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What Would a Maverick Do?

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1988.   

From the first, there has been a sense of urgency in this campaign that was absent from his presidential run. McCain told friends early on that he didn’t want to “go out like Barry Goldwater,” his Arizona predecessor in the Senate, who barely eked out his last reelection bid. Though no credible candidate had yet appeared to challenge him, McCain harbored a healthy paranoia. In addition to hiring a campaign manager in Arizona to keep tabs on the ground game, he retained the core of his presidential-campaign team, including GOP consultants Rick Davis and Charlie Black and veteran aide and speechwriter Mark Salter.

McCain’s fears began to materialize in the form of J. D. Hayworth, the former Arizona congressman turned right-wing radio-talk-show host, who began hammering McCain for supporting the bank bailouts, exploiting growing populist anger in Arizona. Hayworth galled the senator by mocking McCain’s radio advertisements on the air and naming him “Weenie of the Week.” It had the intended effect: “I’m sick of him bashing me on the air,” McCain groused to a staffer.

This past November, a Rasmussen Reports poll appeared showing Hayworth within two percentage points of McCain in a virtual Senate race. McCain was “freaked out,” says a person close to him, and he convened a meeting of his advisers. “Everybody’s head was on fire,” says the person, describing McCain as “nervous and jumpy.” Sensing his boss’s anxiety, Davis promised they’d take out Hayworth early and fast.

When McCain gets nervous, he speed-dials friends for advice. And that fall, he even called his former top strategist, John Weaver, to ask his opinion. Weaver and McCain had had a bitter falling out in 2007, precipitating the near collapse of his presidential campaign, after which McCain put Davis in charge. Weaver warned McCain that he should ignore Hayworth, that he was training too much attention on a guy who had only 30,000 listeners and appealed to a segment that would never vote for McCain anyway, namely the hard-core anti-immigration wing.

Weaver’s advice was far from unique. Even one of McCain’s oldest and dearest friends, his POW bunkmate at the Hanoi Hilton, Orson Swindle, advised McCain to “just ignore him. That was my idea.”

But McCain needed to train his ire on someone. And though Hayworth hadn’t officially announced he was running, McCain’s people agitated for an FEC complaint over Hayworth’s alleged abuse of radio airwaves to promote a political run, hoping to intimidate him. Grant Woods, a lawyer and now senior adviser on McCain’s campaign, thought it was rash and advised McCain to wait and see if they could privately dissuade Hayworth from running instead.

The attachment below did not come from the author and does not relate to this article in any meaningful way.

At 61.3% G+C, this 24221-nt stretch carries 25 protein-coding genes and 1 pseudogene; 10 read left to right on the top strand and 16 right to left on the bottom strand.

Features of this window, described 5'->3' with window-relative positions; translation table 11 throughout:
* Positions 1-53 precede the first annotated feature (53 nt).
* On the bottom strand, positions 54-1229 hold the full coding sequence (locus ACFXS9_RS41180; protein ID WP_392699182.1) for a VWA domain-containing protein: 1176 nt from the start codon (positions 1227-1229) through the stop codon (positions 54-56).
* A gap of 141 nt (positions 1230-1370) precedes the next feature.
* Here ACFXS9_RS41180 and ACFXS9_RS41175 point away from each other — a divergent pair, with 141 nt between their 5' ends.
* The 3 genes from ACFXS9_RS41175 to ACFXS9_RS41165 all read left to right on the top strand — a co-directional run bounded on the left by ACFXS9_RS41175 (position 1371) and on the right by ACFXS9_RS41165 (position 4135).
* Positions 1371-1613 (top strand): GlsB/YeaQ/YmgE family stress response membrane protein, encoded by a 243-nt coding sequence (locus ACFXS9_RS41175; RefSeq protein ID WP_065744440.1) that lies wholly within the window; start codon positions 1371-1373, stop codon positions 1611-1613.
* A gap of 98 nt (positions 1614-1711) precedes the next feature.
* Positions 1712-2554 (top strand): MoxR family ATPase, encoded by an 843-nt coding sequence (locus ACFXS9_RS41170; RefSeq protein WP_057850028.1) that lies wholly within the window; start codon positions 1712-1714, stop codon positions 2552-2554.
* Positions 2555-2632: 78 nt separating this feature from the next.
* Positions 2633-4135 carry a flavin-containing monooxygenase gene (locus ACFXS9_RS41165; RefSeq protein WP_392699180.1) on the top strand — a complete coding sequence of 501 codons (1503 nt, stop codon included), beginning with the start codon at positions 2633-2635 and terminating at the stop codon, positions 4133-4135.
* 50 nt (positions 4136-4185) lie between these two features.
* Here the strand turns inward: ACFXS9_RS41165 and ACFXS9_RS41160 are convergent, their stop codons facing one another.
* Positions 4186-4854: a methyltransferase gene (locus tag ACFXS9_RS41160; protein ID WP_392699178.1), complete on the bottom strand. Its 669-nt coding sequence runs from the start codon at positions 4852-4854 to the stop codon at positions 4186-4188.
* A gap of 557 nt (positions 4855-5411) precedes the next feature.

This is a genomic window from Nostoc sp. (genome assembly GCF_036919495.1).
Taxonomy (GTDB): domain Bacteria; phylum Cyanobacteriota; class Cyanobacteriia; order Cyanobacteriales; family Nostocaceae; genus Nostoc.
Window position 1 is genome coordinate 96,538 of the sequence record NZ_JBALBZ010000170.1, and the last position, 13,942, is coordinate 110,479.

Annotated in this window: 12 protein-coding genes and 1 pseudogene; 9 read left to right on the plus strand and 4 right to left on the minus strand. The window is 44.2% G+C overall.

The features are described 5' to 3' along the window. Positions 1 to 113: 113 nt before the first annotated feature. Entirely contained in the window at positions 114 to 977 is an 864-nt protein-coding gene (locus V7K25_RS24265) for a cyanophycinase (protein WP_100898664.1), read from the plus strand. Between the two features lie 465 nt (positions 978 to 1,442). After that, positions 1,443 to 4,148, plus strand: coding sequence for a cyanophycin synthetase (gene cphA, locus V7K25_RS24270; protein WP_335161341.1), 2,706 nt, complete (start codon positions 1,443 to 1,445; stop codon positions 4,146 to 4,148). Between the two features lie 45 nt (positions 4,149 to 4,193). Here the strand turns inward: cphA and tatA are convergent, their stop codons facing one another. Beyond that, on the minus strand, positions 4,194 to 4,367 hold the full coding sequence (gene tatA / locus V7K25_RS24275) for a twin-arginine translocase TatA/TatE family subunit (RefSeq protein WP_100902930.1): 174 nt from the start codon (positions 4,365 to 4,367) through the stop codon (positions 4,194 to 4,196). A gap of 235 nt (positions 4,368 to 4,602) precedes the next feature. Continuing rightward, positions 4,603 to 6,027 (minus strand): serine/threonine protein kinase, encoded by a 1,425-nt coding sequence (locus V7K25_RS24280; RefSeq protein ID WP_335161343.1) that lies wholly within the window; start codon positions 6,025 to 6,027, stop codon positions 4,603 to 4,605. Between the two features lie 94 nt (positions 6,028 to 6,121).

“Many of us thought there would be some value in trying to explore at least some kind of détente, try to keep him out of the race in some way,” says Woods. “John was never of that opinion. He basically wanted to punch the guy in the face from day one. And nothing’s changed.”

Some of McCain’s friends questioned the advice he was getting from his D.C. advisers, Davis and Black. “He makes emotional decisions,” says a GOP strategist who has worked closely with McCain. “If he says, ‘I want to do X,’ they’re like, ‘Let’s go do X on steroids.’ It’s exactly what he does not need.”

But there was something more than just McCain’s pent-up anger at work. Many in Arizona point to another factor: McCain’s pent-up money, over $20 million left from his failed presidential bid. That account could be used to fund millions in TV and radio ads in Arizona and, depending on the arrangement, McCain’s advisers could also profit. J. D. Hayworth, a loudmouth who angered and disgusted their boss, was someone to spend it on.

By training his firepower at Hayworth, McCain gave him credibility he might not otherwise have had, which many see as a strategic blunder. When Hayworth announced he was leaving his radio show, McCain was so high-strung he couldn’t even listen, having an aide relay sound bites as they came over the radio. “Go back and listen,” he said, sitting alone and speed-dialing for advice.

By setting himself up against Hayworth, McCain was locked into a fight for the tea-party vote—essentially a race to the right, one in which McCain would be hobbled by his past positions. There was intense internal debate among McCain’s advisers in the fall of 2009 about whether McCain should even appear at a tea-party rally. McCain’s chief of staff, Mark Buse, was terrified of McCain getting booed off the stage and having the image go into cable-TV rotation. Until March, his advisers repeatedly refused to let McCain appear at one.

The most complicated decision McCain had to face involved his own political Frankenstein monster. Until the fall, McCain wasn’t sure Sarah Palin, his political creation and now a catalyst for the tea party, was going to be politically advantageous for him. When asked by an adviser to reach out to her last summer, McCain growled that “it’s not the right time.” And as her book, Going Rogue, was about to launch in November, it looked like it might be too late. When asked by advisers to recruit her in the fight against Hayworth, McCain complained, “She won’t even return my calls.”


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